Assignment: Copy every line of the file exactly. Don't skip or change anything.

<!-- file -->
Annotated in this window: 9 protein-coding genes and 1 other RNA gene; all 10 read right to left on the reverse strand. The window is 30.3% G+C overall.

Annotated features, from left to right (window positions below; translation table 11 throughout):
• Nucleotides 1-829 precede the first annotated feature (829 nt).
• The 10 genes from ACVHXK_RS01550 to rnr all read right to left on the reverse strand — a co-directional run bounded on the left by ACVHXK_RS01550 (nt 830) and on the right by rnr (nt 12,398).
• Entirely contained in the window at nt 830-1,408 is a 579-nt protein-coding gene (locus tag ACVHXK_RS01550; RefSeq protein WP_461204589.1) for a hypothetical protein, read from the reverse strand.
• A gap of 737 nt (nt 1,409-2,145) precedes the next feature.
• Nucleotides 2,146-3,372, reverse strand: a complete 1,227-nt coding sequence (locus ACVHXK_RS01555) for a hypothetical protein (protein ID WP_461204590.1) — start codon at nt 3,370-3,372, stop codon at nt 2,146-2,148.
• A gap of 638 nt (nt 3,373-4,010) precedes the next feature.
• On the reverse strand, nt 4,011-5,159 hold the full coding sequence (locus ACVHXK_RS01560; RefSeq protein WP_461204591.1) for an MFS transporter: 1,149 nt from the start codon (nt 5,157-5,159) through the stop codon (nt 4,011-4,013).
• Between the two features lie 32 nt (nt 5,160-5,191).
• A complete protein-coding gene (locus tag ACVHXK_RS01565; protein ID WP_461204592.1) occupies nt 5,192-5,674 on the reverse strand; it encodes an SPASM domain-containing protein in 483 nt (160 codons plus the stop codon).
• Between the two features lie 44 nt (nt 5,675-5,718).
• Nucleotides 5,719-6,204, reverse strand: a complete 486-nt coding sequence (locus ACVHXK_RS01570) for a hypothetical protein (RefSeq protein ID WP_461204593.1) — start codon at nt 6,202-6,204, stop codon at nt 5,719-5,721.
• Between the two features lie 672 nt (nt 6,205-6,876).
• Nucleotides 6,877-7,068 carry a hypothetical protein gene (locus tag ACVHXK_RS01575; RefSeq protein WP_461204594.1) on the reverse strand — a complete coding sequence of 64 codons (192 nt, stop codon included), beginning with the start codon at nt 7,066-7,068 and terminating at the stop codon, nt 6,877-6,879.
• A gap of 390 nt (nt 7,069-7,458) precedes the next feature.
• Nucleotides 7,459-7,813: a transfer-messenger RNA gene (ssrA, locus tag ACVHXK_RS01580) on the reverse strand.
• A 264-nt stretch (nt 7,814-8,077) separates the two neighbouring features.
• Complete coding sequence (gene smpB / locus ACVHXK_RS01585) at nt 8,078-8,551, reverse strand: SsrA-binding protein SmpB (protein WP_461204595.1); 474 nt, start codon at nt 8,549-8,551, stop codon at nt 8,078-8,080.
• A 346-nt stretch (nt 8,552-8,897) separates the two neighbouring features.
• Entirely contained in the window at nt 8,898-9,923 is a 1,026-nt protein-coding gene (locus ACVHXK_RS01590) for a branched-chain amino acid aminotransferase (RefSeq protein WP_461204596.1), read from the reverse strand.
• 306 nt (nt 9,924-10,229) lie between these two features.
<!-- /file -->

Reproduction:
Annotated in this window: 9 protein-coding genes and 1 other RNA gene; all 10 read right to left on the reverse strand. The window is 30.3% G+C overall.

Annotated features, from left to right (window positions below; translation table 11 throughout):
• Nucleotides 1-829 precede the first annotated feature (829 nt).
• The 10 genes from ACVHXK_RS01550 to rnr all read right to left on the reverse strand — a co-directional run bounded on the left by ACVHXK_RS01550 (nt 830) and on the right by rnr (nt 12,398).
• Entirely contained in the window at nt 830-1,408 is a 579-nt protein-coding gene (locus tag ACVHXK_RS01550; RefSeq protein WP_461204589.1) for a hypothetical protein, read from the reverse strand.
• A gap of 737 nt (nt 1,409-2,145) precedes the next feature.
• Nucleotides 2,146-3,372, reverse strand: a complete 1,227-nt coding sequence (locus ACVHXK_RS01555) for a hypothetical protein (protein ID WP_461204590.1) — start codon at nt 3,370-3,372, stop codon at nt 2,146-2,148.
• A gap of 638 nt (nt 3,373-4,010) precedes the next feature.
• On the reverse strand, nt 4,011-5,159 hold the full coding sequence (locus ACVHXK_RS01560; RefSeq protein WP_461204591.1) for an MFS transporter: 1,149 nt from the start codon (nt 5,157-5,159) through the stop codon (nt 4,011-4,013).
• Between the two features lie 32 nt (nt 5,160-5,191).
• A complete protein-coding gene (locus tag ACVHXK_RS01565; protein ID WP_461204592.1) occupies nt 5,192-5,674 on the reverse strand; it encodes an SPASM domain-containing protein in 483 nt (160 codons plus the stop codon).
• Between the two features lie 44 nt (nt 5,675-5,718).
• Nucleotides 5,719-6,204, reverse strand: a complete 486-nt coding sequence (locus ACVHXK_RS01570) for a hypothetical protein (RefSeq protein ID WP_461204593.1) — start codon at nt 6,202-6,204, stop codon at nt 5,719-5,721.
• Between the two features lie 672 nt (nt 6,205-6,876).
• Nucleotides 6,877-7,068 carry a hypothetical protein gene (locus tag ACVHXK_RS01575; RefSeq protein WP_461204594.1) on the reverse strand — a complete coding sequence of 64 codons (192 nt, stop codon included), beginning with the start codon at nt 7,066-7,068 and terminating at the stop codon, nt 6,877-6,879.
• A gap of 390 nt (nt 7,069-7,458) precedes the next feature.
• Nucleotides 7,459-7,813: a transfer-messenger RNA gene (ssrA, locus tag ACVHXK_RS01580) on the reverse strand.
• A 264-nt stretch (nt 7,814-8,077) separates the two neighbouring features.
• Complete coding sequence (gene smpB / locus ACVHXK_RS01585) at nt 8,078-8,551, reverse strand: SsrA-binding protein SmpB (protein WP_461204595.1); 474 nt, start codon at nt 8,549-8,551, stop codon at nt 8,078-8,080.
• A 346-nt stretch (nt 8,552-8,897) separates the two neighbouring features.
• Entirely contained in the window at nt 8,898-9,923 is a 1,026-nt protein-coding gene (locus ACVHXK_RS01590) for a branched-chain amino acid aminotransferase (RefSeq protein WP_461204596.1), read from the reverse strand.
• 306 nt (nt 9,924-10,229) lie between these two features.